42:33.75N 08:59.26W Portosin to Sta Uxia de Reveira in Ria de Arousa

Sun 12 Jul 2015 10:27
That night we lay awake listening to the wind as it started at the head of the ria, gaining momentum as it sped towards us and hurled itself around the corner up river from us sending bumpy waves into the marina. Zoonie pitched up and down pulling taut on her bowlines and slapping her stern like a the fluke of a whale. Sleep was not to be had. So, like the friendly Dutch couple who also had a restless night, we left this fine marina with its beautiful clubhouse and welcoming staff and set off under genoa alone SW towards Ria de Arousa.
Offshore the wind dropped away lacking the steep Ria sides to funnel it so on went the engine once more and we dropped anchor in 7 metres off the fine beach near Riveira Harbour. Many folk on the beach were enjoying the hot sunny evening and we pledged to do the same the next day after a good nights sleep.
10th July
Which lasted till 5.00am when the wind picked up and found us ghostlike in our white towelling robes hanging over the anchor chain wondering if we were dragging. What started off as a grey day just picked up from then on. We motored the tender down the little safety route between red and green buoys (to keep us separate from swimmers)to the beach where a charming young spanish lifeguard (see what I mean) helped lift the dinghy above the high water line and promised to look after it while we were away, using that international language of mental understanding.
Riveira is home to deep sea fishing trawlers as well as the boats I have described in other blogs. The fish quay area was very busy with white refrigerated articulated lorries waiting to loaded, and the grand style and pleasing design of the town architecture suggested a lucrative heritage from the sea. The pedestrian precinct parallel to the main harbour road was full of classy shops, swimwear emporiums and a municipal market selling mostly locally caught fish and meat. We bought two sea bream, (dorada), 6 sardines, (sardinas) and 2 handfulls of goose barnacles or percebes in spanish. These latter are exported all over the world from here and are a delicacy costing up to 70 Euros a kilo. In the UK we sweep them back into the water after they have been high pressure hosed off the hulls of yachts!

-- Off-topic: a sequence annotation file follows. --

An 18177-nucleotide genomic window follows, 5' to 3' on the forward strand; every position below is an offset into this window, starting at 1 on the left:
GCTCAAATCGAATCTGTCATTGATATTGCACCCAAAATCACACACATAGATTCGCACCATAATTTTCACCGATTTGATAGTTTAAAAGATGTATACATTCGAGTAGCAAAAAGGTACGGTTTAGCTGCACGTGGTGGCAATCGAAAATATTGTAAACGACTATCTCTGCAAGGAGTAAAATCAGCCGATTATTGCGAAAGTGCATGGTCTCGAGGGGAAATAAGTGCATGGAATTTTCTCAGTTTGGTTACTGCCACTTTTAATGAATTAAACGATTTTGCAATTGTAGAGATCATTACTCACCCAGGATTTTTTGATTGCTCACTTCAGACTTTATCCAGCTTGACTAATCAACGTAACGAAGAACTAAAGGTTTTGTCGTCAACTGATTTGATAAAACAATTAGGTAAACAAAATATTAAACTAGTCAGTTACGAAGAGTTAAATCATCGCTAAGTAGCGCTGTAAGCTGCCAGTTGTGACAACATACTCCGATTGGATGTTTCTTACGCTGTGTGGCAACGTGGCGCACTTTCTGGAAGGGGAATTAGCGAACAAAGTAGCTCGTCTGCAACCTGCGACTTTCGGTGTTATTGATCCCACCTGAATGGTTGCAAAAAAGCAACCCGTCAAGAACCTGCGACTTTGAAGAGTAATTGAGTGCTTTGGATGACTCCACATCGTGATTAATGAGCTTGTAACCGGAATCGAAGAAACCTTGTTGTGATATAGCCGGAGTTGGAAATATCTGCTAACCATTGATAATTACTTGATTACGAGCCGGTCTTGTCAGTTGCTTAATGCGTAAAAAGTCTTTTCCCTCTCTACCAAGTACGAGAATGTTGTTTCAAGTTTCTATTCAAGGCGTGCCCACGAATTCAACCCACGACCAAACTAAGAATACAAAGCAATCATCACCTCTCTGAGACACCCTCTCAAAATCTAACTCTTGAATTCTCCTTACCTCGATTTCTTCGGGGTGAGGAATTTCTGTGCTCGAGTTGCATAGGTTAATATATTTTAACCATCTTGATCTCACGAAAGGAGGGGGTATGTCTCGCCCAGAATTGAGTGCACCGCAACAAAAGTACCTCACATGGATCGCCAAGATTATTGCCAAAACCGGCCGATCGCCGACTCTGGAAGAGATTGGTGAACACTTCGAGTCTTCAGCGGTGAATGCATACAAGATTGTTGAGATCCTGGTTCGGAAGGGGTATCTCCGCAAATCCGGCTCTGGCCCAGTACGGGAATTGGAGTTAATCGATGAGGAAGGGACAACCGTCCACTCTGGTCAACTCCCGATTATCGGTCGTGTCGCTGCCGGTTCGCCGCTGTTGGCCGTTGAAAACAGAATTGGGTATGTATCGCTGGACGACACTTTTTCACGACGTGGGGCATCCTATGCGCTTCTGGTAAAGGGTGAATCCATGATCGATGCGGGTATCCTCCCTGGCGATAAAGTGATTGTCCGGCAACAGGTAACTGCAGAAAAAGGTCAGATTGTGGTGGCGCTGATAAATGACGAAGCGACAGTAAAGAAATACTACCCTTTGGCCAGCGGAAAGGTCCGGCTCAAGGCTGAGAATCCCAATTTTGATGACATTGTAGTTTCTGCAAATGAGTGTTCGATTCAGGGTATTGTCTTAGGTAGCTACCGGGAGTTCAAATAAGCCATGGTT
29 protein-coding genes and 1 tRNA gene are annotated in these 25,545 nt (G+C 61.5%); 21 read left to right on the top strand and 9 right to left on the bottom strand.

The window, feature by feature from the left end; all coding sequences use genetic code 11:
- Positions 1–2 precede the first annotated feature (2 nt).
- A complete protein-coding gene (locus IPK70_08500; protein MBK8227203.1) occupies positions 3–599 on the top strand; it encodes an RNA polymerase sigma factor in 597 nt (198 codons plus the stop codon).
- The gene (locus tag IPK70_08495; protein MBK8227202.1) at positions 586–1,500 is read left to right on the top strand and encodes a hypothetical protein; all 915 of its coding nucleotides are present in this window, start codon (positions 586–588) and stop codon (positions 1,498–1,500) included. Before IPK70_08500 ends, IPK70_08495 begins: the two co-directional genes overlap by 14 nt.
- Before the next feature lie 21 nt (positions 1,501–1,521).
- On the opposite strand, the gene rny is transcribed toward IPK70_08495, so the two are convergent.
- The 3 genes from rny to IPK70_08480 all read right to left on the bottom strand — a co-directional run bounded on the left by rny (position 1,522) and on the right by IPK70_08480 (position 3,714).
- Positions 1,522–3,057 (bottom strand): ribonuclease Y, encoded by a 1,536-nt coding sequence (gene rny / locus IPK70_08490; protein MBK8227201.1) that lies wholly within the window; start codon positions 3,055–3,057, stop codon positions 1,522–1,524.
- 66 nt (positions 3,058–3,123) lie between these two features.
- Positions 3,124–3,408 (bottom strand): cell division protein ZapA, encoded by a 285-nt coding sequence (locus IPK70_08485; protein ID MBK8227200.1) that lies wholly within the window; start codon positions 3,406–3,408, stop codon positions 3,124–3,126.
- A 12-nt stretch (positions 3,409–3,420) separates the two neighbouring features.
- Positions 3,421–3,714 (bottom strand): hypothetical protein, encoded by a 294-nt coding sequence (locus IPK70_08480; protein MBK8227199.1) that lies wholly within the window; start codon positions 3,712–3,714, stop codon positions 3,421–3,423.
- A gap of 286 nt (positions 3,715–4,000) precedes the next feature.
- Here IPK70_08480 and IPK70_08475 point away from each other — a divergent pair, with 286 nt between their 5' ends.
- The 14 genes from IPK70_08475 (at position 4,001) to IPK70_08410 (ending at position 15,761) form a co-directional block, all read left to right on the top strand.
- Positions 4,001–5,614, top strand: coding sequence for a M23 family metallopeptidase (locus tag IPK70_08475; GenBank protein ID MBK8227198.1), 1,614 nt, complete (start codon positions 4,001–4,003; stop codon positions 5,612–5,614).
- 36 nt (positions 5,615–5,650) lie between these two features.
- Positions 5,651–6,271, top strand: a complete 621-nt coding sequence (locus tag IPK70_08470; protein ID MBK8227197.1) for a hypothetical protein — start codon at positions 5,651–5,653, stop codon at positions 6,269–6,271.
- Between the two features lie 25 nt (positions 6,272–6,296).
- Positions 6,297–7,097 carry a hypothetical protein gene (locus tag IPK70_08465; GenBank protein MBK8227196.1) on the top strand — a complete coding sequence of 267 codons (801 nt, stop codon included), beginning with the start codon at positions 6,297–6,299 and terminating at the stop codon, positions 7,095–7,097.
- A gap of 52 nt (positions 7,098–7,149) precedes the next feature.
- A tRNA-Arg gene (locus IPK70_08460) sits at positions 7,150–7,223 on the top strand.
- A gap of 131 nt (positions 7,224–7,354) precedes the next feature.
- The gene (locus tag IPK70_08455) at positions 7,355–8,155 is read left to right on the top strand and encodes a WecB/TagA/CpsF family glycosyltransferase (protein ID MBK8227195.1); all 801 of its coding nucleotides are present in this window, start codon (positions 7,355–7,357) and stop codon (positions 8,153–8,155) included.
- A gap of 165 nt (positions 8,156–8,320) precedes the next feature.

Tapas is to be recommended here. Strips of local cheese, delicious olives, crisp biscuits with thinly sliced sausage and hams with each round. After two beers we’d had lunch too. Another charming young spaniard sorted out our wifi at his bar and we caught up on home news.
We lounged on the empty beach in the afternoon, most people coming down later when the sun has started to descend. A refreshing swim followed by a walk and then back to the boat for a challenging supper. The lady at the fish counter inferred the goose barnacles needed to be popped into boiling water for just a few seconds. we could then open them in different ways. I tried prizing open the beak so the pale orange cheeks and feeding filaments could be eaten with the tubelike body. Rob separated head from body and just ate the tubes. They were tender, delicate and slightly salty and we enjoyed them, but we are not connoisseurs so any further description would be pompous. We grilled the sardines on our cast iron griddle and they were yummy. After all the culinary exploits the sink needed a little help in draining in the evening. As I delved into the floor cupboard for the friendly plunger Rob said “I like to see my woman on her knees”. He then saw an alternative use for a sink plunger.
That night there was virtually no wind. Zoonie barely moved. We were in for a peaceful night at last. Or so we thought. I was awoken just before 4.00am to the sound of a powerful diesel engine thumping very close by filling our cabin with light and the sound of voices. My first thought as I went to stand on our berth and pop my head out of the hatch above was “That’s a bit close for fishing matey”. The sight of the dark hulled police boat with its two swanky angled white dashes near the bow just a few feet away was not at all threatening as the three men were aiming spotlights at Zoonie’s stern trying to make out her name. “Zoo, Zoo?” “Zoonie,” I called smiling, “She’s called Zoonie and we’re English,” “Ah si, Ports?” “She’s registered in Portsmouth”. Fortunately that was all that was needed, they accepted we were not people or drug smuggling and moved gently away towards the other anchored yacht.